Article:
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Correction appended.

Though discussions of a proposal to offer foreign language and culture certificates for undergraduates will continue next semester, faculty have questioned the rationale behind offering such programs and the ability of language departments to accommodate the increased enrollment the certificates could bring. The University does not offer minors, but the proposed certificates would essentially function as minors in a foreign language.

To receive certification, a student would be required to take six language and culture courses focusing on a specific language, work or study abroad in a country where the language is spoken and maintain an online portfolio of work, wrote Katherine Bergeron, dean of the College, in an email to The Herald.

Almost all students completing language concentrations combine them with second concentrations, according to Bergeron. The proposed certificates would require fewer courses than any concentration program.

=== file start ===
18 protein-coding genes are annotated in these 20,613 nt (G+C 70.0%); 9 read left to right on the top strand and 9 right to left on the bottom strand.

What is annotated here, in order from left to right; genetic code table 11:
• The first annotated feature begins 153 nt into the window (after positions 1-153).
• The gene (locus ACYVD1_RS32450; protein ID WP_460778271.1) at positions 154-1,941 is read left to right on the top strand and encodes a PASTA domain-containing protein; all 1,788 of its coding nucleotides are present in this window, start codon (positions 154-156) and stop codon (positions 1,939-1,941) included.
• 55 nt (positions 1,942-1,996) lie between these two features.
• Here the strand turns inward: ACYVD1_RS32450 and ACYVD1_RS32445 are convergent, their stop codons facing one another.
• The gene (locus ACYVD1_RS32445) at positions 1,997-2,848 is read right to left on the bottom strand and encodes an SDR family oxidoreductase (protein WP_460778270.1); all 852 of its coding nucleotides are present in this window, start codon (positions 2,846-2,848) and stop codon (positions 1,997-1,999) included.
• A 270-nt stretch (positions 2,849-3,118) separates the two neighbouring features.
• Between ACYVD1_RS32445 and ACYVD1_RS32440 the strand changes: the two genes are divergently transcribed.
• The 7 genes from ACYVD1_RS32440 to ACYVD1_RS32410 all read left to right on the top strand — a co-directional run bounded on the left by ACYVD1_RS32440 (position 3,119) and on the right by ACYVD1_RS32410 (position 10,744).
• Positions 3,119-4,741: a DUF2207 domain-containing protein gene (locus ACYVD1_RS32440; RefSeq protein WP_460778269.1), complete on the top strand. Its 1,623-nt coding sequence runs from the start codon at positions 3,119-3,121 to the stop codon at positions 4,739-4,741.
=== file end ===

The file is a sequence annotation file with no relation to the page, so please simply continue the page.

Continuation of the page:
Many of Brown's peer institutions offer certifications or minors in foreign languages. The Office of International Programs has encouraged the University to offer certificates since 2007, according to the minutes of a March 8 faculty forum held to discuss the proposal.

 

Defining proficiency

Many faculty think language certificates are a good idea, but it remains to be seen how the University "would go about doing this," said Cynthia Garcia Coll, chair of the Faculty Executive Committee and professor of education.

One consideration involves how best to test students on their language proficiency. "We're not going to just give a student a test and then give them a certificate," she said. "They have to develop a portfolio."

Departments and faculty have to ask themselves what they are "actually certifying," said Kerry Smith, professor of history and chair of the East Asian studies department. "After three years, are we saying that you're proficient or fluent? What about someone taking third-year French who has already taken French in high school? I'm not sure how we go about comparing what we mean by proficiency."

It is also unclear whether language departments can support the implementation of language and culture certifications.